Urbanization in the tropics can accelerate the movement of large landslides


Does the movement of a landslide change when a city is built on it? New research shows how more than 70 years of urban growth have disturbed the displacements of a large and now densely-inhabited landslide in the city of Bukavu, in eastern DR Congo. This is what researchers from the Royal Museum for Central Africa, in collaboration with partners from Africa, North America and Europe established from an analysis of hundreds of satellite images combined with historical photographs dating back to 1940’s. The study was published on Monday 5th December in Nature Geoscience.


Urbanization and natural hazards

Human activities are transforming landscapes at rates and scales unprecedented in history. These changes are particularly drastic in economically developing countries of the tropics, where major demographic and economic shifts are driving unparalleled rates of urbanisation. In many regions of Africa and Asia for instance, young urban centres are expanding in a rather informal way, often overlooking natural constraints from the environment, and ultimately drastically increasing the population exposed to natural hazards.

On urbanized hillslopes, dozens of lives are claimed annually by small but high-velocity landslides that may wipe out houses in seconds. But slower and larger – sometimes km² in extent – landslides can also be present, here acting as a more pervasive hazard by causing progressive destructions of houses and infrastructure on entire neighbours over decadal timescales. These slow-moving landslides typically show long-term motion characterised by the succession of periods of relative dormancy and acceleration in response to natural stress perturbations (for example, seasonal precipitation, droughts or earthquakes). For instance, we often observe higher landslide velocities (e.g., from a few centimetre to a few dozen of centimetre per year) during wet seasons and complete or partial stop during dryer months. Yet, these insights on slow-moving landslide behaviour are primarily based on study of landslides in natural environments – typically sited in high-income/high-latitude countries (e.g., the Alps). As a result, our overall understanding of how constraints on the landscapes typical for the tropics such as informal urbanisation affect landslide processes remains very limited.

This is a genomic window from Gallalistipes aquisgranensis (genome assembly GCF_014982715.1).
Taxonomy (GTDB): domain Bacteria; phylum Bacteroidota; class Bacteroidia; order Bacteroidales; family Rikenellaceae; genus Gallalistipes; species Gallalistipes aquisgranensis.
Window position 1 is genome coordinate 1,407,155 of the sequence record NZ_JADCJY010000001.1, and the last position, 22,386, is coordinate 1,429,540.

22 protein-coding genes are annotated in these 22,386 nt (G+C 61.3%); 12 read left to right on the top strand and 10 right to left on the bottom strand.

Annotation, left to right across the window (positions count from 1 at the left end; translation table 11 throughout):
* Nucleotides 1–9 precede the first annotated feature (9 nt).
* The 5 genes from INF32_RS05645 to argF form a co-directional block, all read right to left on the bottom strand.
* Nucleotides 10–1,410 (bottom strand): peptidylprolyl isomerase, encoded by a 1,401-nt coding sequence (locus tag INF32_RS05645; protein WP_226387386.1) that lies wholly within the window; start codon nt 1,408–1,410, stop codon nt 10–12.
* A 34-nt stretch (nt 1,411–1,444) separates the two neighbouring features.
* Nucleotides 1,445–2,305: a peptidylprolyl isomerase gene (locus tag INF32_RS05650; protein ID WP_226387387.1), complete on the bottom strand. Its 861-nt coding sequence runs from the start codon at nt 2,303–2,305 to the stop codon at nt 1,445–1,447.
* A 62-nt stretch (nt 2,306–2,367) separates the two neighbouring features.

The large landslide in Bukavu in 1959 (left) and 2018 (right). The yellow dotted line delineates landslide. The very steep scarp that delimits the upper part of the landside is 100 meter high. Left photo: © RMCA; right photo: © A. Dille RMCA



Large slow-moving landslides, natural processes that are sensitive to urbanization

In a new study, researchers from the Royal Museum for Central Africa (RMCA) quantify for the first time how progressive hillslope urbanization changes the dynamics of slow-moving landslides. To this end, they study the seasonal, annual and multi-decadal motion of a large slow-moving landslide located in the rapidly expanding city of Bukavu in eastern Democratic Republic of the Congo (DR Congo). Seen as a safe haven in a region where violent conflicts have forced thousands to move over the past decades, the city of Bukavu is exemplative of the many cities in the tropics facing rapid and informal growth. Here originally established along the flat shoreline of the southern tip of Lake Kivu, the city progressively expanded on the steep – and landslide-prone – slopes of the Kivu Rift. Today, about one-third of the city is built on large deep-seated landslides.

This research was conducted in the framework of the MODUS project, a STEREO-III project funded by the Belgian Federal Science Policy Office (BELSPO), and coordinated by the Royal Museum for Central Africa.

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